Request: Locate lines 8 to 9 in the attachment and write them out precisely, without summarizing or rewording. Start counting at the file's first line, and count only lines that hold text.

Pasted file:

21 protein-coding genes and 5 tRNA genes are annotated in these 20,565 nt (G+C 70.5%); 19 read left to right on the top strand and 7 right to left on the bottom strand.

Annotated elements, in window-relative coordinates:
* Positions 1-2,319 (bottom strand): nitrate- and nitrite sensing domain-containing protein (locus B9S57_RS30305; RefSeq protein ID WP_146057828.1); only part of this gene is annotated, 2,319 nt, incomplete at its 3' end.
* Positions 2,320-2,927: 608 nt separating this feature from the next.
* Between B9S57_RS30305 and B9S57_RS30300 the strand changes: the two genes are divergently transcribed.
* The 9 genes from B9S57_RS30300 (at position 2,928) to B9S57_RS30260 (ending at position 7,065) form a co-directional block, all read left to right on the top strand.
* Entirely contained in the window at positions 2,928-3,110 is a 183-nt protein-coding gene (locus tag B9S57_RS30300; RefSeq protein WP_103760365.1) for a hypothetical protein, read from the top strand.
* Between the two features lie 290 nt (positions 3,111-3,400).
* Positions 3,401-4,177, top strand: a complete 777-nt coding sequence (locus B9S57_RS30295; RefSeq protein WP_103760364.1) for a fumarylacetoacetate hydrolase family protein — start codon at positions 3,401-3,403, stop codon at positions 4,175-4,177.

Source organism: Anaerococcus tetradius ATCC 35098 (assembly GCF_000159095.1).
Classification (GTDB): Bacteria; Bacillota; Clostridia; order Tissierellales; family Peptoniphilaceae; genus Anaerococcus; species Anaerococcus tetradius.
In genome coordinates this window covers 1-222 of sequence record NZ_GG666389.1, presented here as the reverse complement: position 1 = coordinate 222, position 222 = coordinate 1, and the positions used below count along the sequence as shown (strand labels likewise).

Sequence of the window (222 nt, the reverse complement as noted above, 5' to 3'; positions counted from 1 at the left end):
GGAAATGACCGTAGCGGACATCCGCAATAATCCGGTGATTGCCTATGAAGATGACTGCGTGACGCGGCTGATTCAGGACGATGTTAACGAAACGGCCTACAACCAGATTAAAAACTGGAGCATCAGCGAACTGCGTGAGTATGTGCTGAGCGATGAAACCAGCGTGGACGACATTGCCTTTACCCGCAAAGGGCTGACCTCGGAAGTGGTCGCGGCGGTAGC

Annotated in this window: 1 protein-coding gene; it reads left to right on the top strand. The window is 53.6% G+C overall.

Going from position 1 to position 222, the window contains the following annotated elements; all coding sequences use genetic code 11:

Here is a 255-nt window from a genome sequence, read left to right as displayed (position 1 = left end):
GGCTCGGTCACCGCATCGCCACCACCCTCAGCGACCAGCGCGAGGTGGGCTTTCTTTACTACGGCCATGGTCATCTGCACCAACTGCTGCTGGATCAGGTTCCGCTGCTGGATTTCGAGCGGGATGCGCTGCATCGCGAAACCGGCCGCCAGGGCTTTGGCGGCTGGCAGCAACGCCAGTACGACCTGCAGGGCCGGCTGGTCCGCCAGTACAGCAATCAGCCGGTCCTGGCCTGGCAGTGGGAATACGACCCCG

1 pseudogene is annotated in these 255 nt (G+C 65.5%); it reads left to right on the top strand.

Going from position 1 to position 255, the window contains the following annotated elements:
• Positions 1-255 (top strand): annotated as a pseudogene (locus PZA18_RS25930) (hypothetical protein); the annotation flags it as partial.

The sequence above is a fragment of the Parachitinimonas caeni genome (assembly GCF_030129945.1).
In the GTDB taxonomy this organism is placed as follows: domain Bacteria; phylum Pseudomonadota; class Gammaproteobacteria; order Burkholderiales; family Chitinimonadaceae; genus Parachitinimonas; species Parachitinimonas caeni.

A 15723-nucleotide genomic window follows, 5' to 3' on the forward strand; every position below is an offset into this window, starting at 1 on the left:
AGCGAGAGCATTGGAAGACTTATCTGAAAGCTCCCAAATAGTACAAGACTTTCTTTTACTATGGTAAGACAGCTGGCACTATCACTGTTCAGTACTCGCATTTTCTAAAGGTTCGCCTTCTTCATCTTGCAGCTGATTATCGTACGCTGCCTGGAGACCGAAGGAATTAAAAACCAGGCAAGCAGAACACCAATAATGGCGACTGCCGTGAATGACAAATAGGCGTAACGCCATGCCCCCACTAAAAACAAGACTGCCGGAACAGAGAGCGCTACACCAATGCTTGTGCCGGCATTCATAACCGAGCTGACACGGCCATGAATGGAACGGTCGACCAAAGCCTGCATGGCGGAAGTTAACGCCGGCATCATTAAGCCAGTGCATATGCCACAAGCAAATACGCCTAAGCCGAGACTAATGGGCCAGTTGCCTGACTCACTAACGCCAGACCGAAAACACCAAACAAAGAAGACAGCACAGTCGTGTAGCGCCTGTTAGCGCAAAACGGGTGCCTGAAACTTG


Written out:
* Between the two features lie 290 nt (positions 3,111-3,400).
* Positions 3,401-4,177, top strand: a complete 777-nt coding sequence (locus B9S57_RS30295; RefSeq protein WP_103760364.1) for a fumarylacetoacetate hydrolase family protein — start codon at positions 3,401-3,403, stop codon at positions 4,175-4,177.